“We thought we'd like to get into conservation and sustainability, protection against soil erosion, putting in wetlands for aquatic plants and birds – things that would hold our country together because there's nothing worse than hillsides slipping and having to fix a fence every year,” says Chris. “Because of the summer dry here we focused on what species would survive best, what netting to put around the trees, and we wanted to be involved with the community so that people could learn from it.”


Jo says that the clearing of the central gulley and planting of trees changed the nature of it.

“One drought we had lambs and that's where they lived during the day because of the water and the shade, and the grass was green and kept growing because of the springs and the lambs put on weight. We had a finger that fed into the gully, we planted all of that as well. And then we started going to see how high we could get before the country got too hard and dry, and we were hitting limestone rocks.  That held and cleaned the water before it came to the creek reduced the amount of silt coming down and blocking up the creek. So we tried to eliminate as many issues as we could upstream from the creek.


“We got a digger in and improved access so we could get the poplars up the hill, we changed the course of a few fingers coming into the creek. And we flattened out an area, simply to fence off the headwaters of the creek running from our dams. Springs come out of the ground, and run into these dams, from which we pump into a tank and gravity feed troughs from there. With help from the Regional Council we started fencing off parts of the creek, and we had to take out quite a bit of a hill on one particular part, so we planted it in about 400 natives.  And then on the steepest side of the gully we planted in kanuka and totara. Most of those have actually survived even through two droughts. In a third section we planted the same types of tree, but because of the harshest drought we lost about 50 of them and that was disheartening, but we've replanted and most of them are still alive.” 


The Regional Council has supplied most of the trees along with some help with planting and supplying cages to protect the trees against stock. A farming group from the Napier Boys High will be coming out and working on taking fences down prior to their replacement.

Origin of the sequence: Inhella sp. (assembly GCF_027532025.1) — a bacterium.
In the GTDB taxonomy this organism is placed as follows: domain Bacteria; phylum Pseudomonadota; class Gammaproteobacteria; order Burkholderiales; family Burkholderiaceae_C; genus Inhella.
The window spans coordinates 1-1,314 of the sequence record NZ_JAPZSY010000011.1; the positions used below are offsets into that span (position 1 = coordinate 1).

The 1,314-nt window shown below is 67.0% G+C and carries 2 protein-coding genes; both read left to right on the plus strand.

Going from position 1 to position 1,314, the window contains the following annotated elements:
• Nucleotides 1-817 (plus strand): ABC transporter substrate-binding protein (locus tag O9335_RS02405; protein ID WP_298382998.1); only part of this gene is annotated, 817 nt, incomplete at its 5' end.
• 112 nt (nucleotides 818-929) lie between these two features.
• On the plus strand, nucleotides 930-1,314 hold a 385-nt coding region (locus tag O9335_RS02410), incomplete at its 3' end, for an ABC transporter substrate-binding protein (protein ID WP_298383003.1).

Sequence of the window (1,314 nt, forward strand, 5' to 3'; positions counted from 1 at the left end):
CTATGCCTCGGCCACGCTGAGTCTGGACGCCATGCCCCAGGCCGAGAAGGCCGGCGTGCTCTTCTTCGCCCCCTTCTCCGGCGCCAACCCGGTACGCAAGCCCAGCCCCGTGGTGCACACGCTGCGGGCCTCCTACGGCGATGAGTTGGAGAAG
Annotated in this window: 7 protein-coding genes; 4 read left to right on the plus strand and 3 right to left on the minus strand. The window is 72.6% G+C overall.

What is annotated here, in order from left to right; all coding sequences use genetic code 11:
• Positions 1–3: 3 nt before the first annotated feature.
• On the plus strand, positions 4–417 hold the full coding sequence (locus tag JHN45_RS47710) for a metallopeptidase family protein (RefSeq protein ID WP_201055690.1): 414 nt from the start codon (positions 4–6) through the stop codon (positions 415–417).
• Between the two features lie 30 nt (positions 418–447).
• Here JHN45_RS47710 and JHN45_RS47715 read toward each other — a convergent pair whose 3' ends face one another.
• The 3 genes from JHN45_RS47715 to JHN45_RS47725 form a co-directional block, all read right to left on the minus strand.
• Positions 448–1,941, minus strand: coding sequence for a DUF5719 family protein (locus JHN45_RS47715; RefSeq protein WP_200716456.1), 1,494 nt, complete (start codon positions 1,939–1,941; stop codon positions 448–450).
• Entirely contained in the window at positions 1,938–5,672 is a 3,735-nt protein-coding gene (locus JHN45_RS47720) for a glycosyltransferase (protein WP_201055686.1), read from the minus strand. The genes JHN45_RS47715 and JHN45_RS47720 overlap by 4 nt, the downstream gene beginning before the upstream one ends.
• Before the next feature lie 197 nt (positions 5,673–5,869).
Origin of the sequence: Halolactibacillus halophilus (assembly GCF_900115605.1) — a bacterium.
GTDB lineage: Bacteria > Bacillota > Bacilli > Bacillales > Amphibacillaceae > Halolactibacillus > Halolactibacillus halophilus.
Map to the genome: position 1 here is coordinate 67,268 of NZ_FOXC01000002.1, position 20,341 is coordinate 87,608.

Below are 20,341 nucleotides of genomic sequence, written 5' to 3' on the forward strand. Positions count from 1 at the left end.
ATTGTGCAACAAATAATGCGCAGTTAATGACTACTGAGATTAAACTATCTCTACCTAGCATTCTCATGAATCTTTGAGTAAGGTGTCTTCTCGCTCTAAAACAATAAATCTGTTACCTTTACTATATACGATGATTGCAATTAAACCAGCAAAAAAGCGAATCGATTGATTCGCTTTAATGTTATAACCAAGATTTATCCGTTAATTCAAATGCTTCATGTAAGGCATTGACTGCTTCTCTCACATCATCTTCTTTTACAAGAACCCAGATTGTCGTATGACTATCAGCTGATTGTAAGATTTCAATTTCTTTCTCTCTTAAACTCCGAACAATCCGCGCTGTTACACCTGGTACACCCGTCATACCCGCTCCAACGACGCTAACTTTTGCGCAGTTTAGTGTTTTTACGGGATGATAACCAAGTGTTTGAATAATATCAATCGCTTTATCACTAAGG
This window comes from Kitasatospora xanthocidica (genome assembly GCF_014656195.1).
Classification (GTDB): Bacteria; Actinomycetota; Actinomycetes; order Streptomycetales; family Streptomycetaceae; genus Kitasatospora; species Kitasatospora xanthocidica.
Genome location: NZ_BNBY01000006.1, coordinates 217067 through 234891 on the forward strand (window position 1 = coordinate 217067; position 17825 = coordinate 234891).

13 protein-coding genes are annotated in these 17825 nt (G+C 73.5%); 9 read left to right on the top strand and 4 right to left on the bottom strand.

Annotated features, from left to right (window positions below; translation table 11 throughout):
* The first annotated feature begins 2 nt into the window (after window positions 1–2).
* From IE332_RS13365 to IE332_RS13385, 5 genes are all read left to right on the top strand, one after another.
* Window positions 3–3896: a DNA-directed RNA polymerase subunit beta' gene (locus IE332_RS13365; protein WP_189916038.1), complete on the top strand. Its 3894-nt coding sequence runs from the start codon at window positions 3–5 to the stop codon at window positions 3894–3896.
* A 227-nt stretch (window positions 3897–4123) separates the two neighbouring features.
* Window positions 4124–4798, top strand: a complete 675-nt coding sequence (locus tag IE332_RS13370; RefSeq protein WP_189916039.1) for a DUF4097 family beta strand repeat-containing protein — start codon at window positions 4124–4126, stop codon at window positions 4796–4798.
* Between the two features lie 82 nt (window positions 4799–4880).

“We've now decided to do another block.  We're going to take a fence down put in a two-wire electric fence so sheep can go under them and graze but the cattle can't. Council staff are helping us with ideas and advice – it’s pretty much a fluid scenario. 


In other areas there’s been a lot of fertiliser put on in the past and we’ve allowed the grass to become long, cover the surface more completely and re-seed naturally.


So have they essentially been working to rehabilitate the land? Says Jo: “I suppose you could look at it like that. The land was stripped of what it had way back. And then the hot Hawke's Bay sun slowly baked the earth and it cracks open. And then you get a deluge like we did in 2008 and your hills just slip. So really, it's just trying to put back what may have been there once upon a time. Just trying to restore it to some former glory, I suppose.”


There is recognition from many that despite the positive and constructive steps undertaken by many people, massive change is still needed in how trees are planted to protect the landscape. The HBRC is scaling up its tree planting through a programme called Right Tree Right Place. The intention is to partner with private landowners, investors and forestry companies on planting trees for revenue on marginal farmland while preserving farm viability, particularly for the sheep and beef industry. There is recognition that we all inhabit occupy modified environments, but that targeted and appropriate management of vulnerable land will be a key factor in ensuring our ability to occupy those environments successfully into the future.